FORMER Bob Marley and Lauryn Hill guitarist Earl ‘Chinna’ Smith led a band of global musicians and jammed to the philosophy of Rastafari at Red Bones Blues Cafe in Kingston, last Thursday night.
Flagged in red, green and gold, Chinna sat with legs crossed and acoustic guitar atop. Relaxed, as if Inna de Yard — the title of his acoustic CD series — he accompanied or sang songs of God, ganja and the ‘gideon’.
“Home-grown in my backyard and the police know its mine…If you come to my place I will give you a taste,” he sang with honesty before entering another song. “Marijuana, marijuana to my head.”
The full house howled to the guitarist’s signature vocals. Chinna told the audience which comprised of expatriates and locals, that he was “not promoting drugs nor alcohol because ganja is not a drug”.
Chinna is a character whose hospitality equals his short temper. He will allow eager musicians to jam and freely learn at his home, but those deemed arrogant soon feel his wrath (this reporter included). Humility is key for Chinna who can boast of recording on many Grammy-winning albums with credits extending to over 500 albums that include Bob Marley, Jimmy Cliff, Peter Tosh, Dennis Brown, Burning Spears, Sizzla, Lauryn Hill, Erykah Badu and others.
Mid-set in a cover of Satta Massagana by the Abyssinians, Skaya on accordion played the theme Augustus Pablo style, whilst Chinna thumbed a solo following the second chorus. Chinna’s guitar style is rooted in the blues and similar to his favourite herb he branches out adding jazz and passing notes. These variations allow him to escape from the blues scale patterns which guitarists ironically call box-shapes. He is also inventive, for instance while soloing on the high strings he switched to finger the bass strings then rapidly slid up and down the fretboard as if his finger was a pendulum. The result was an unusual rhythmic lick — a sound that repeats like a scratched record, and the audience screamed.
Late in the set rising vocalist Jah9 Cunningham sang militant songs with soul in a voice which crosses UK singer Amy Whinehouse and deejay Sizzla. Music poured from her roots and when stirred, her dreads would splash her shoulders and waterfall onto her army jacket.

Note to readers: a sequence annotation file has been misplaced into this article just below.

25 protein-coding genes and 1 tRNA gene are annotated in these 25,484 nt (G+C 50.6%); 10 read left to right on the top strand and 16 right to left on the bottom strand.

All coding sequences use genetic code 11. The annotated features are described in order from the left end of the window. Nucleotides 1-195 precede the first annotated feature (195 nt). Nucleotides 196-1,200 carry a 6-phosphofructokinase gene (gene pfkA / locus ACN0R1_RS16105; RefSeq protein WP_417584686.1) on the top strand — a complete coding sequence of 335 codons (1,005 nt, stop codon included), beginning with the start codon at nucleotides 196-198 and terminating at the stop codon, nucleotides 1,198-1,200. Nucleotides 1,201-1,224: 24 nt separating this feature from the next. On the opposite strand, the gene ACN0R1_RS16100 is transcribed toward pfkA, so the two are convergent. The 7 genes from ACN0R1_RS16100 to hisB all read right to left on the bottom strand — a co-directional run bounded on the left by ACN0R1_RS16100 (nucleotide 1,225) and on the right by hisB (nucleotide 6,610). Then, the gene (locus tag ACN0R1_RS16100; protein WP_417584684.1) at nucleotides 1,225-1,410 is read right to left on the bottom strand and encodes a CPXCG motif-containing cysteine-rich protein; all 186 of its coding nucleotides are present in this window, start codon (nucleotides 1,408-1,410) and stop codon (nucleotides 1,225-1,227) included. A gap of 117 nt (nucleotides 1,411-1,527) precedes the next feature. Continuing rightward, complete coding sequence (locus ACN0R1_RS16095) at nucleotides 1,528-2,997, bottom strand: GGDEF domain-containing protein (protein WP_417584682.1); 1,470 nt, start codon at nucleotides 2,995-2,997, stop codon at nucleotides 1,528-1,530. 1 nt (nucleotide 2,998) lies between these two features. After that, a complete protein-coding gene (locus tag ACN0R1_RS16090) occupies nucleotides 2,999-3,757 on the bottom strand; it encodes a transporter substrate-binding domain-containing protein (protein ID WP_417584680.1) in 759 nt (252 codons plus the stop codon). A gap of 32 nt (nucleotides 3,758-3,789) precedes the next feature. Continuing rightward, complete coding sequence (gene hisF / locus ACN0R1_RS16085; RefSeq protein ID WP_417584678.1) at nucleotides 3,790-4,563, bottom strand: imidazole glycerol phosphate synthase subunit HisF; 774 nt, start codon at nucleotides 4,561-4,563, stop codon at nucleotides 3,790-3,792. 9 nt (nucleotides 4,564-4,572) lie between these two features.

“You’re my favourite company,” she sang about ganja before entering into another song about perseverance. “Keep holding on, my brothers and sisters don’t let them draw you down, maintain composure inspite of what is going on. Speak the truth or hold your mouth.”
Jah9, the daughter of a preacher man, is poised for heavy rotation due to her signature sound and collaborations with ace producers including Beres Hammond, Don Carlean and Rory from Stone Love.
Most of the night however belonged to Kiddus I on vocals, most known for role in the cult classic Rockers. He was also backed by guitarist Jeff Williams, also a naturalist, lawyer, carpenter and guitar-luthier; Seretse Small on guitar; Skaya on accordion; Druss Leconte on a rich electric piano as opposed to cheesy keyboards; Fanso on percussion and Drumy on drums. Half of the musicians were overseas based.
“Now it won’t be too long, all of the suffering and wrongs will be right,” he sang in his classic hit Graduation In Zion which is also showcased in the film. “Whatsoever man soweth they shall reap the fruits of his labour in the end. So seek good and not evil.”
Kiddus-I doesn’t rush when he sings and delivers every word with clarity.